Yes: Bacterial pneumonia is more dangerous in the extremes of age - the very young and the very old. Their immune systems are sometimes not capable of fighting off the infection on their own and therefore should be treated appropriately in consultation with your doctor. For complicated/difficult cases in children, it may require the expertise of a pediatric pulmonologist to guide therapy. ...Read more
Yes: It is more dangerous in that more severe illness and even death is statistically more common in the very young or the elderly. In both age groups pneumonia is still usually readily treatable with appropriate antibiotics and support. The highest risk of serious illness occurs not just with age, but with the existence of some other underlying disease. (cancer, heart disease, hiv, etc.). ...Read more
Variable outcome: Bronchiolitis obliterans organizing pneumonia (boop) is a rare condition in children. Limited data show most get better and some do not. It is an inflammation of the tiny airways of the lungs. Some causes include medications (chemotherapy), bone marrow transplant and other inflammatory diseases. Oral steroids are used for treatment. Your pulmonologist is best able to help with this problem. ...Read more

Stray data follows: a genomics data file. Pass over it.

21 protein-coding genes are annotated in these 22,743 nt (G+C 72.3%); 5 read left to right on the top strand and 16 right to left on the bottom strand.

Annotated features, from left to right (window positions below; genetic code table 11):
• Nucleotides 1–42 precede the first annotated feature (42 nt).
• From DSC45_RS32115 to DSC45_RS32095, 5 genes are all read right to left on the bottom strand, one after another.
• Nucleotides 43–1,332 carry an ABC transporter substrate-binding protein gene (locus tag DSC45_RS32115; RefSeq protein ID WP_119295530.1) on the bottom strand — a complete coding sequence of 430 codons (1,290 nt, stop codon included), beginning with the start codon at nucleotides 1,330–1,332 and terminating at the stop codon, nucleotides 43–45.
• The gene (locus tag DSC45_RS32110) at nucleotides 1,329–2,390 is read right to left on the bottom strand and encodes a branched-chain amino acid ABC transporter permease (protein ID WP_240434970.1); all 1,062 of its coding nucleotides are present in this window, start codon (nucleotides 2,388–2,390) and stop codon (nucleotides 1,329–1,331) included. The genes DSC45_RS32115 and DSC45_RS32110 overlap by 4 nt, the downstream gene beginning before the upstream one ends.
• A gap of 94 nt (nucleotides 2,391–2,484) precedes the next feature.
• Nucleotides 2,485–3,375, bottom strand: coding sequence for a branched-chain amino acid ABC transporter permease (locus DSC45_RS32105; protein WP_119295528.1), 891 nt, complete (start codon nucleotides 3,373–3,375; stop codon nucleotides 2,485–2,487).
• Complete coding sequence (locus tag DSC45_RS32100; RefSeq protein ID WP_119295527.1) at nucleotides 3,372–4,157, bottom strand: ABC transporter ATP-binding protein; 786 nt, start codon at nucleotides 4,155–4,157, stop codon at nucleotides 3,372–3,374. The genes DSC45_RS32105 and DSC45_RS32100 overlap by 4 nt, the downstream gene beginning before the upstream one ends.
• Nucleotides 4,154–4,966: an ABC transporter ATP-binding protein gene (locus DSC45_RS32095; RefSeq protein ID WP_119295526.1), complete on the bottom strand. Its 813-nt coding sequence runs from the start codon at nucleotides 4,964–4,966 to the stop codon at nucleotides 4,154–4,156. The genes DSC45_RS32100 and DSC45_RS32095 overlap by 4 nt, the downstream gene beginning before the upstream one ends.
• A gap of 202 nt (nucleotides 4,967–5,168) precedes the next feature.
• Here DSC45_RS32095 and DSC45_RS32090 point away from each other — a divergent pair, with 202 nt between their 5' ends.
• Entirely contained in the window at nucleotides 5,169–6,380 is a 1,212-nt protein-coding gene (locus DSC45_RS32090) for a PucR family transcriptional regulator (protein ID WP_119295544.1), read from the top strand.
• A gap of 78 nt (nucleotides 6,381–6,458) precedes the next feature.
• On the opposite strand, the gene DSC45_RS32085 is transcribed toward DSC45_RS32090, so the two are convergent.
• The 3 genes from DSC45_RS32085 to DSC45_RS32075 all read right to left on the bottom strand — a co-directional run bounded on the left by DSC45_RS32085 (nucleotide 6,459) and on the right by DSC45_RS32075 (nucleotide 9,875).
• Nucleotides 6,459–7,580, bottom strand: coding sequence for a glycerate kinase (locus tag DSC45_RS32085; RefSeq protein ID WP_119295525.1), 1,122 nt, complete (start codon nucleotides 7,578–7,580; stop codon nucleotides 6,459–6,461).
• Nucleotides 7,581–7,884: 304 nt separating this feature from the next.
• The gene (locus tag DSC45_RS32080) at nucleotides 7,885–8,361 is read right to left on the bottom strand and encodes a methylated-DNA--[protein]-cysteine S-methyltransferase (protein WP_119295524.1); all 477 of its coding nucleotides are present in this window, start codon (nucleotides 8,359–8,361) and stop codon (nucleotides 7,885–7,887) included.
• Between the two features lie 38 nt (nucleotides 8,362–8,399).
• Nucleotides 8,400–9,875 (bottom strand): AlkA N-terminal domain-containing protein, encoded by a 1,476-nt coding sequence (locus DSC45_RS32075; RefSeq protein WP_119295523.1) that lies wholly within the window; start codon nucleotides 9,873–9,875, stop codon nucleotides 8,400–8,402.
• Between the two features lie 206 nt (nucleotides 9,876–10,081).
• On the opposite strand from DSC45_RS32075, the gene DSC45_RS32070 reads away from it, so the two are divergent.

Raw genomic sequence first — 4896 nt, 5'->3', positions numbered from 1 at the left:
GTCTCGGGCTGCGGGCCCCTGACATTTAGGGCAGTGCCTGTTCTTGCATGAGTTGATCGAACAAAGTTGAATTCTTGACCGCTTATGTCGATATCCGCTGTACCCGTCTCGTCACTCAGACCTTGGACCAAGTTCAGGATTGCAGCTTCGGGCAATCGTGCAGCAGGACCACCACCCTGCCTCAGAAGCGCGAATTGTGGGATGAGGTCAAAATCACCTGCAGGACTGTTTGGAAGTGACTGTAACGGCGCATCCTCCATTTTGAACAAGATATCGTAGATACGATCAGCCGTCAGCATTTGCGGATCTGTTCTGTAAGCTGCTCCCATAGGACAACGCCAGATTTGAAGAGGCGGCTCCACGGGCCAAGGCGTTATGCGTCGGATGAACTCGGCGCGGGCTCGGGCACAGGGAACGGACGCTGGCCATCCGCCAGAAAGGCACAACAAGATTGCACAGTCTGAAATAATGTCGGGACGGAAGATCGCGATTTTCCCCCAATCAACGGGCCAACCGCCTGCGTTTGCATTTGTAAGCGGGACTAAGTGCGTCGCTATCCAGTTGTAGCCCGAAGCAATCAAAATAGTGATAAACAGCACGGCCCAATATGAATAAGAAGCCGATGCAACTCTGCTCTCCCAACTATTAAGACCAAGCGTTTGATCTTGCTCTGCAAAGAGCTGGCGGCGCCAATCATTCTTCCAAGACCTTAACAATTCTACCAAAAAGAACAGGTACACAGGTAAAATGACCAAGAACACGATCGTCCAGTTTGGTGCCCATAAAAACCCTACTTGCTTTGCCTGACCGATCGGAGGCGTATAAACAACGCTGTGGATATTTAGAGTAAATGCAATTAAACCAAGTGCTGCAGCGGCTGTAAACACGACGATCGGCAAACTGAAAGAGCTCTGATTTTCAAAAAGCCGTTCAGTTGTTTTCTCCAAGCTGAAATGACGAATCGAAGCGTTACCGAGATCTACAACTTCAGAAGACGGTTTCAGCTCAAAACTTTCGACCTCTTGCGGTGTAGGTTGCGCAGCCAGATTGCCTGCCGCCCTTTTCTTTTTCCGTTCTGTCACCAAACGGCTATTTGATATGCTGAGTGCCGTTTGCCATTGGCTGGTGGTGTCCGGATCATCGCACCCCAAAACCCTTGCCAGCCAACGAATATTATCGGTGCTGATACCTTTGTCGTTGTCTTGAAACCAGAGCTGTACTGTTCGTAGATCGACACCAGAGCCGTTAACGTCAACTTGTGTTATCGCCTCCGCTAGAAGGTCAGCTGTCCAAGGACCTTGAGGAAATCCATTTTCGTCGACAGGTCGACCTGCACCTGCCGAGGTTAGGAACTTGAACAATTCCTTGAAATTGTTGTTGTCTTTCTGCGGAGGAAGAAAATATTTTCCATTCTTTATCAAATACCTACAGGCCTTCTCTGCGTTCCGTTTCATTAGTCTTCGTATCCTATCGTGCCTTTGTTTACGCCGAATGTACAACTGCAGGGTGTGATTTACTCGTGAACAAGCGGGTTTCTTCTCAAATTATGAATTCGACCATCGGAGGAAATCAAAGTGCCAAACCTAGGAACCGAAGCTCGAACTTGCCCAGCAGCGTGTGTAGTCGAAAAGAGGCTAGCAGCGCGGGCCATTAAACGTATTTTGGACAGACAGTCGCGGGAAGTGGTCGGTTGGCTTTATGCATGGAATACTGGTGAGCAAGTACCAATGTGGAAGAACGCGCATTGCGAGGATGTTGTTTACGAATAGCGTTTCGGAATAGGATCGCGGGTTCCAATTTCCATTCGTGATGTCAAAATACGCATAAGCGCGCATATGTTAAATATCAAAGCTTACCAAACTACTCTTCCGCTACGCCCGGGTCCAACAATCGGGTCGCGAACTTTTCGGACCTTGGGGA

My md diagnosed pneumonia, been on 2 rounds of meds still have a deep cough 4 weeks later. Should I worry?
No: You may still be healing from the damage caused by the pneumonia and the cough is a sign of the healing process. The lungs may be more reactive after a pneumonia and if the cough comes with shortness of breath a short term inhaler may help. Depending on the extent of the pneumonia the healing process may take a while. If your mucus changes consistency see your doctor who may culture the mucus. ...Read more